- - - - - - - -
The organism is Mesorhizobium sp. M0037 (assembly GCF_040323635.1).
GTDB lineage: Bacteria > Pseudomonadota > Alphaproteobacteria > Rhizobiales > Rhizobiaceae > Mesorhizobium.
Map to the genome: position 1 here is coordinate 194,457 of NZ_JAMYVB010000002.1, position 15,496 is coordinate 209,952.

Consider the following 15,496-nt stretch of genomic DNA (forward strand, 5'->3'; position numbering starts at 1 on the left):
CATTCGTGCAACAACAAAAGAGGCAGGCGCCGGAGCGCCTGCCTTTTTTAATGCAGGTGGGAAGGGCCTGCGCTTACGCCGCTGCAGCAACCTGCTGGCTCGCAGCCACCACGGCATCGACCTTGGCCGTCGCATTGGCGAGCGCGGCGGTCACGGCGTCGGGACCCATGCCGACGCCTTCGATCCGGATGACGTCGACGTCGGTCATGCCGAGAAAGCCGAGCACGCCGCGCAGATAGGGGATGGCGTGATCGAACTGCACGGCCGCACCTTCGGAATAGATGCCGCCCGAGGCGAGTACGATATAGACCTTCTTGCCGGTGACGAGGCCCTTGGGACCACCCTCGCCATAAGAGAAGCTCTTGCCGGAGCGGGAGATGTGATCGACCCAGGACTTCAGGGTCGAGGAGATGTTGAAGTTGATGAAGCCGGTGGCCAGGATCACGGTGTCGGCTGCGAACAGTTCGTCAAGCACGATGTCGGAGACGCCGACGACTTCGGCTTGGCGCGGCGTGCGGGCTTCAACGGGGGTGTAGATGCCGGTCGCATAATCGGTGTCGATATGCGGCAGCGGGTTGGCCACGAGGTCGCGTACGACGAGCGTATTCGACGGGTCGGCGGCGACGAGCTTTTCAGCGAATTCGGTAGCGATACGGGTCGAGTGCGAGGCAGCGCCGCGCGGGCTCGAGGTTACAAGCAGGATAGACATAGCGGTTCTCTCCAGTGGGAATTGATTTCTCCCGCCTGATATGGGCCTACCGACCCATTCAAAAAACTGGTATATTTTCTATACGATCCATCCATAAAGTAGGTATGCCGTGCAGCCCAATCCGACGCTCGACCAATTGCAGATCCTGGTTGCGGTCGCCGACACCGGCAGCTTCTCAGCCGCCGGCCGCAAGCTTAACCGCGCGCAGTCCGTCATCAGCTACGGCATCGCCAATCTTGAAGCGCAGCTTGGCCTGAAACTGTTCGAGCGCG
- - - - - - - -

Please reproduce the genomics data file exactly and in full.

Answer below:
The organism is Mesorhizobium sp. M0037 (assembly GCF_040323635.1).
GTDB lineage: Bacteria > Pseudomonadota > Alphaproteobacteria > Rhizobiales > Rhizobiaceae > Mesorhizobium.
Map to the genome: position 1 here is coordinate 194,457 of NZ_JAMYVB010000002.1, position 15,496 is coordinate 209,952.

Consider the following 15,496-nt stretch of genomic DNA (forward strand, 5'->3'; position numbering starts at 1 on the left):
CATTCGTGCAACAACAAAAGAGGCAGGCGCCGGAGCGCCTGCCTTTTTTAATGCAGGTGGGAAGGGCCTGCGCTTACGCCGCTGCAGCAACCTGCTGGCTCGCAGCCACCACGGCATCGACCTTGGCCGTCGCATTGGCGAGCGCGGCGGTCACGGCGTCGGGACCCATGCCGACGCCTTCGATCCGGATGACGTCGACGTCGGTCATGCCGAGAAAGCCGAGCACGCCGCGCAGATAGGGGATGGCGTGATCGAACTGCACGGCCGCACCTTCGGAATAGATGCCGCCCGAGGCGAGTACGATATAGACCTTCTTGCCGGTGACGAGGCCCTTGGGACCACCCTCGCCATAAGAGAAGCTCTTGCCGGAGCGGGAGATGTGATCGACCCAGGACTTCAGGGTCGAGGAGATGTTGAAGTTGATGAAGCCGGTGGCCAGGATCACGGTGTCGGCTGCGAACAGTTCGTCAAGCACGATGTCGGAGACGCCGACGACTTCGGCTTGGCGCGGCGTGCGGGCTTCAACGGGGGTGTAGATGCCGGTCGCATAATCGGTGTCGATATGCGGCAGCGGGTTGGCCACGAGGTCGCGTACGACGAGCGTATTCGACGGGTCGGCGGCGACGAGCTTTTCAGCGAATTCGGTAGCGATACGGGTCGAGTGCGAGGCAGCGCCGCGCGGGCTCGAGGTTACAAGCAGGATAGACATAGCGGTTCTCTCCAGTGGGAATTGATTTCTCCCGCCTGATATGGGCCTACCGACCCATTCAAAAAACTGGTATATTTTCTATACGATCCATCCATAAAGTAGGTATGCCGTGCAGCCCAATCCGACGCTCGACCAATTGCAGATCCTGGTTGCGGTCGCCGACACCGGCAGCTTCTCAGCCGCCGGCCGCAAGCTTAACCGCGCGCAGTCCGTCATCAGCTACGGCATCGCCAATCTTGAAGCGCAGCTTGGCCTGAAACTGTTCGAGCGCG